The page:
Geneva, NY — Hobart and William Smith Colleges will inaugurate the Fisher Center for the Study of Women and Men with an opening celebration, “Engendering the Future: Educating Women, Educating Men, Educating Women and Men,” on October 16 and 17. The event kicks off an agenda-setting year for the Center, recently endowed with a $1 million gift from Emily and Richard Fisher. The public is invited to participate in the various presentations and discussions that will take place.
The celebration will include a presentation from 4 until 6 p.m. on Friday, October 16, in Albright Auditorium, featuring two well-known scholars in the area of gender-related studies — Carol Gilligan, professor of psychology and the Patricia Albjerg Graham Chair in Gender Studies at Harvard University, and author of the influential book, In A Different Voice (1993); and Michael Kimmel, who has written and edited many books on the topic of masculinity, the most recent being Manhood in America: A Cultural History (1996). Ms. Fisher will also be introduced.
Saturday's program offers two symposia in which scholars from a variety of disciplines will convene to help define the most important and immediate issues that face men and women at the millennium. The first session will run from 9 until 11:45 a.m.; the second from 1:30 to 4:30 p.m., both in the Geneva Room of the Warren Hunting Smith Library on campus. Both panels will feature three scholars and will be followed by group discussion.
Many of the books and articles written by the panel participants have been part of the Colleges' curriculum over the years. Bringing these people together in one place for discussions about what it means to be a man or a woman in our time, and what it means to understand our humanity through the lens of gender, will help the Fisher Center for the Study of Women and Men at Hobart and William Smith Colleges map the terrain of personal and interpersonal relations, both political and cultural, into the 21st century. The participants will take up a range of concerns including science and cyberculture, race and class, education and human development, and law and democracy.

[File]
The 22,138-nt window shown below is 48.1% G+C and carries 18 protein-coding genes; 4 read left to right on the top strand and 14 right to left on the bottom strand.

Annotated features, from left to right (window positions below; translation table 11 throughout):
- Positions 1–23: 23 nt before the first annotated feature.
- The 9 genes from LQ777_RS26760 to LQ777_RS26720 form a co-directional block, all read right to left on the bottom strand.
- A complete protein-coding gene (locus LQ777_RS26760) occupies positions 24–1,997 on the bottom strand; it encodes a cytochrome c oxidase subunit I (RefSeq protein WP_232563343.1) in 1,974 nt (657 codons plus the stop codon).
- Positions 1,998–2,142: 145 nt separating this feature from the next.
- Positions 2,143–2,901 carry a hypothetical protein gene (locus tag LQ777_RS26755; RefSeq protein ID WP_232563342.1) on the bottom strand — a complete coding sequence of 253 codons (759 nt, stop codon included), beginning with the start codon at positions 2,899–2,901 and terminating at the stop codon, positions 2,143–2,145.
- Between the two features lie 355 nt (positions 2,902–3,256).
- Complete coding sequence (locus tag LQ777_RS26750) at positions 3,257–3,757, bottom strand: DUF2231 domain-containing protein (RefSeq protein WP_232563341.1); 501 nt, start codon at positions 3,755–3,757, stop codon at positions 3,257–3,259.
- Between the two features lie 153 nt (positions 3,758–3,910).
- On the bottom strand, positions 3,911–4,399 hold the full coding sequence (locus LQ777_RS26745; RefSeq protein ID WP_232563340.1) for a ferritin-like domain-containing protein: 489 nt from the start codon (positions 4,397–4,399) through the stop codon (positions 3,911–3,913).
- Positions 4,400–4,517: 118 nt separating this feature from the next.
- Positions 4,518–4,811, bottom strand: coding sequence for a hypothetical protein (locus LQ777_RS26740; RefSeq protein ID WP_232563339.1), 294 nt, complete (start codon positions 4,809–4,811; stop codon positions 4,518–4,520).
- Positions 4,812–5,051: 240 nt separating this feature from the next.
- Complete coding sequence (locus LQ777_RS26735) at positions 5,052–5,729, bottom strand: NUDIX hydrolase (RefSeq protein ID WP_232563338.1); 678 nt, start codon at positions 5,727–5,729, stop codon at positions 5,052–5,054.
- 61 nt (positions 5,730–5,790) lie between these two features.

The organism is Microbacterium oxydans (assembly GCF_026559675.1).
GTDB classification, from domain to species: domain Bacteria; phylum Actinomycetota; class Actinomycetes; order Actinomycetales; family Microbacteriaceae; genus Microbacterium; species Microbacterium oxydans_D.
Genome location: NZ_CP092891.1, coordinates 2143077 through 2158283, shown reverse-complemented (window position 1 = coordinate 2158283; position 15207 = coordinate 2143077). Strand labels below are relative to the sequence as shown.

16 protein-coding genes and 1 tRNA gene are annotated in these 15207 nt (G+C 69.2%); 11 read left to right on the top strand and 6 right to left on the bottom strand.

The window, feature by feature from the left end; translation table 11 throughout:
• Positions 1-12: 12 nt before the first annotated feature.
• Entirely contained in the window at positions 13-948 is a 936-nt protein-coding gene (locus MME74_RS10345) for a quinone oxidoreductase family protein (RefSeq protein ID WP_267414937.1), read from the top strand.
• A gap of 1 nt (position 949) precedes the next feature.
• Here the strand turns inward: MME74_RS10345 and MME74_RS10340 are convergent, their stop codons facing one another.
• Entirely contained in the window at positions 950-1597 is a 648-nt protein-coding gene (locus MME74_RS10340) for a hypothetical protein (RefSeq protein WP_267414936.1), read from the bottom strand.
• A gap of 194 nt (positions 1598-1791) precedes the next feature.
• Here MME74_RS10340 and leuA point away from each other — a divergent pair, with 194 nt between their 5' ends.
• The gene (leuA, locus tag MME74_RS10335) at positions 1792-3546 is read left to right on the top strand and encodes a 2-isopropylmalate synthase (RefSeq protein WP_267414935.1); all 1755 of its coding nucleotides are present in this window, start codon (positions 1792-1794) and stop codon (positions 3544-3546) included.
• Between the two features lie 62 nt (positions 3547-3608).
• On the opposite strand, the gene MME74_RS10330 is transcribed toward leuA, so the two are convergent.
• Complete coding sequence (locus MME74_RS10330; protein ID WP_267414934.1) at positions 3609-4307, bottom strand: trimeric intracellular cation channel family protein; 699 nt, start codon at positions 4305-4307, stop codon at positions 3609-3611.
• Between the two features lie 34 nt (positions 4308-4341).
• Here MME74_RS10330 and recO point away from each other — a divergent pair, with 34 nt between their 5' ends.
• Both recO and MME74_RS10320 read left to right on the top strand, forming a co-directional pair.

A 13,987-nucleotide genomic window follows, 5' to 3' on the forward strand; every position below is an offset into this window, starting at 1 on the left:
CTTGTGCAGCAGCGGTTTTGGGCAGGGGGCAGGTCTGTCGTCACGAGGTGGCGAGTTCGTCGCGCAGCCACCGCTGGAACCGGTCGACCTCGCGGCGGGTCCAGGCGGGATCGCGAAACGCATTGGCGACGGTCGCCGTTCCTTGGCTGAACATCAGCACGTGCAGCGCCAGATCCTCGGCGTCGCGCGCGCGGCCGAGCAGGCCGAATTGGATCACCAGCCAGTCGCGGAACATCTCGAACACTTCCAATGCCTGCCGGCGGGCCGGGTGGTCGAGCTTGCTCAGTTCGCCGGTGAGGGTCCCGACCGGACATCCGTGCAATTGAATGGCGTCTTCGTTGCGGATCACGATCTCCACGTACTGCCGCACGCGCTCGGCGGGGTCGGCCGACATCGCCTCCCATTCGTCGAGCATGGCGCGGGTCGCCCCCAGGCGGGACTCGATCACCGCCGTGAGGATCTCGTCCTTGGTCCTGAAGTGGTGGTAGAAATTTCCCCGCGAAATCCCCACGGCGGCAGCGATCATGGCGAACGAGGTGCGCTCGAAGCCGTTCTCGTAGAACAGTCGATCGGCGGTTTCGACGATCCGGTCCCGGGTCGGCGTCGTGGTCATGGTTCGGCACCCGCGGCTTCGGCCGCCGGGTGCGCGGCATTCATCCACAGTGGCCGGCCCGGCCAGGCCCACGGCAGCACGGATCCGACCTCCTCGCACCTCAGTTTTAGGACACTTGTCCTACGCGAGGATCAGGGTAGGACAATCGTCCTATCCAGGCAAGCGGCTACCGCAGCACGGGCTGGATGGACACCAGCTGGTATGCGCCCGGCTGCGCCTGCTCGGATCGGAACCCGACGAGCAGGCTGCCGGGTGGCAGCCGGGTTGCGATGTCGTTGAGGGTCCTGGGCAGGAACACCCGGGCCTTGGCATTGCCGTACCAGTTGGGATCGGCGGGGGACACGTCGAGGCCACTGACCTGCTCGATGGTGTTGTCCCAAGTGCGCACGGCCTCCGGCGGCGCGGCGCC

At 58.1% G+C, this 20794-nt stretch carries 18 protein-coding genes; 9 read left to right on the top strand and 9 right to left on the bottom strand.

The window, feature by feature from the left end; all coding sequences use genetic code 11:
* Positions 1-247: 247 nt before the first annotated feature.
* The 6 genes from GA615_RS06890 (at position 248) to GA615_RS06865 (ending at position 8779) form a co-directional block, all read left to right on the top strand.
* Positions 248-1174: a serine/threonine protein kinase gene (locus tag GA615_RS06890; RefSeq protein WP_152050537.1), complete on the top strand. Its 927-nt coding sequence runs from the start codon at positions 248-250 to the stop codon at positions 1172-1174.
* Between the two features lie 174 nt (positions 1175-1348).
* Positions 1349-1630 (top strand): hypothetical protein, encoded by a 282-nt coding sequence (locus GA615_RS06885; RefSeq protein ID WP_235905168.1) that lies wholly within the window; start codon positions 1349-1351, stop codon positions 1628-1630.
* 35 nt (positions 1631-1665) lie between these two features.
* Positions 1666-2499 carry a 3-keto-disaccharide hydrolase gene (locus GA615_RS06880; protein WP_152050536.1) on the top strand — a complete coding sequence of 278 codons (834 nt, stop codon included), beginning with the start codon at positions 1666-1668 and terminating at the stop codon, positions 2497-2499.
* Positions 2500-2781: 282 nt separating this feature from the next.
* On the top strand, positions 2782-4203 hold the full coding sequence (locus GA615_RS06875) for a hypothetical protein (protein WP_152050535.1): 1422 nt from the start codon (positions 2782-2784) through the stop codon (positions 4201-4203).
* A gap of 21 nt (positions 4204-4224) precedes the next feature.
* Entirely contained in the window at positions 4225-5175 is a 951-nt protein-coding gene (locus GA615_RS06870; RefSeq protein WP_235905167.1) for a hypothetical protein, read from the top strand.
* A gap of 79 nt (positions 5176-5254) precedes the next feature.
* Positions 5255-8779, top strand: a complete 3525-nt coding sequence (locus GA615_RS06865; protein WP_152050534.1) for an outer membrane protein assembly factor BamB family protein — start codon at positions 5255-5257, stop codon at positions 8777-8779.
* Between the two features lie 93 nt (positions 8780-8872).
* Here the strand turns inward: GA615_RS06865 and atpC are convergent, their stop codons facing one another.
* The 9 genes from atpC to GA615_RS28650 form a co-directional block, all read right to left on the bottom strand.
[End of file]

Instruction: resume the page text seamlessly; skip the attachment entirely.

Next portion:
” (Higher education demands a) fully inclusive, fully integrated approach to understanding how our gendered nature — being a woman or being a man — informs all aspects of life,” says Hobart and William Smith Colleges President Richard H. Hersh. “The Fisher Center for the Study of Women and Men will be a headquarters for such an approach — an umbrella under which course development, faculty research, student instruction and activities, public education, and other types of activities function. We expect the Fisher Center to play an important role in how our own students and, ultimately, the public come to understand women, men, and their world.”
Participants in the panel discussions will include Thomas Dumm, who will take up concerns associated with both liberal education and Bill Clinton's political/personal crisis; A. Lynn Bolles, who will address issues having to do with diversity among women by focusing on Caribbean women; Wahneema Lubiano, who will draw from several recent films to link concerns about race and gender; Steven Jones, who will offer discussion about the nature of citizenship within cyberculture; Patricia Williams, who will examine issues of race, law and education; and Sandra Harding, who will ask “Is science multicultural?”
Hobart College for men and William Smith College for women share a distinctive and historic coordinate relationship. The two private, liberal arts institutions share faculty, facilities, and curriculum, but maintain separate dean's offices, athletic programs, student governments, and traditions, and award separate degrees. Located in Geneva, N.Y., the Colleges have a combined enrollment of 1,800.